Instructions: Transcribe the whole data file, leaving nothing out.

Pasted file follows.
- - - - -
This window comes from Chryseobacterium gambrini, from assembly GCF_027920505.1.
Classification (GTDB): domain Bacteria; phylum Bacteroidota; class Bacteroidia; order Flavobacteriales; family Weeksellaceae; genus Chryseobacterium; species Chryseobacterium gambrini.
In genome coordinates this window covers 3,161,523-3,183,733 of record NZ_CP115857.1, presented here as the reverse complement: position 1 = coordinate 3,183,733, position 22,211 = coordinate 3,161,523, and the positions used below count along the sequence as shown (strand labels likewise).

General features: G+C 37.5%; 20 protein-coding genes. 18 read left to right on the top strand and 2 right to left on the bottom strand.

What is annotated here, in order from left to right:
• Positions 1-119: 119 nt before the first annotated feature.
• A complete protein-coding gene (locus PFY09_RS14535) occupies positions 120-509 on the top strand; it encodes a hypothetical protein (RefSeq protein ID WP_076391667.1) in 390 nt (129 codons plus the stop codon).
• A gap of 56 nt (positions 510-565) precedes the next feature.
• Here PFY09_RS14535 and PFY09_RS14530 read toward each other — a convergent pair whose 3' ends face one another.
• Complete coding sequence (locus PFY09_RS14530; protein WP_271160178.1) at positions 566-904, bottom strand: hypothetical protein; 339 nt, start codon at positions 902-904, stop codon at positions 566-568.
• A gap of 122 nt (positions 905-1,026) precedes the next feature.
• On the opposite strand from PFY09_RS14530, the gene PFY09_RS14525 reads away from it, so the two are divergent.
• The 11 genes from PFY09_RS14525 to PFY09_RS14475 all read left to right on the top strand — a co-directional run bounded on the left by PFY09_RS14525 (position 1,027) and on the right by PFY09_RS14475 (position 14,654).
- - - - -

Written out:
This window comes from Chryseobacterium gambrini, from assembly GCF_027920505.1.
Classification (GTDB): domain Bacteria; phylum Bacteroidota; class Bacteroidia; order Flavobacteriales; family Weeksellaceae; genus Chryseobacterium; species Chryseobacterium gambrini.
In genome coordinates this window covers 3,161,523-3,183,733 of record NZ_CP115857.1, presented here as the reverse complement: position 1 = coordinate 3,183,733, position 22,211 = coordinate 3,161,523, and the positions used below count along the sequence as shown (strand labels likewise).

General features: G+C 37.5%; 20 protein-coding genes. 18 read left to right on the top strand and 2 right to left on the bottom strand.

What is annotated here, in order from left to right:
• Positions 1-119: 119 nt before the first annotated feature.
• A complete protein-coding gene (locus PFY09_RS14535) occupies positions 120-509 on the top strand; it encodes a hypothetical protein (RefSeq protein ID WP_076391667.1) in 390 nt (129 codons plus the stop codon).
• A gap of 56 nt (positions 510-565) precedes the next feature.
• Here PFY09_RS14535 and PFY09_RS14530 read toward each other — a convergent pair whose 3' ends face one another.
• Complete coding sequence (locus PFY09_RS14530; protein WP_271160178.1) at positions 566-904, bottom strand: hypothetical protein; 339 nt, start codon at positions 902-904, stop codon at positions 566-568.
• A gap of 122 nt (positions 905-1,026) precedes the next feature.
• On the opposite strand from PFY09_RS14530, the gene PFY09_RS14525 reads away from it, so the two are divergent.
• The 11 genes from PFY09_RS14525 to PFY09_RS14475 all read left to right on the top strand — a co-directional run bounded on the left by PFY09_RS14525 (position 1,027) and on the right by PFY09_RS14475 (position 14,654).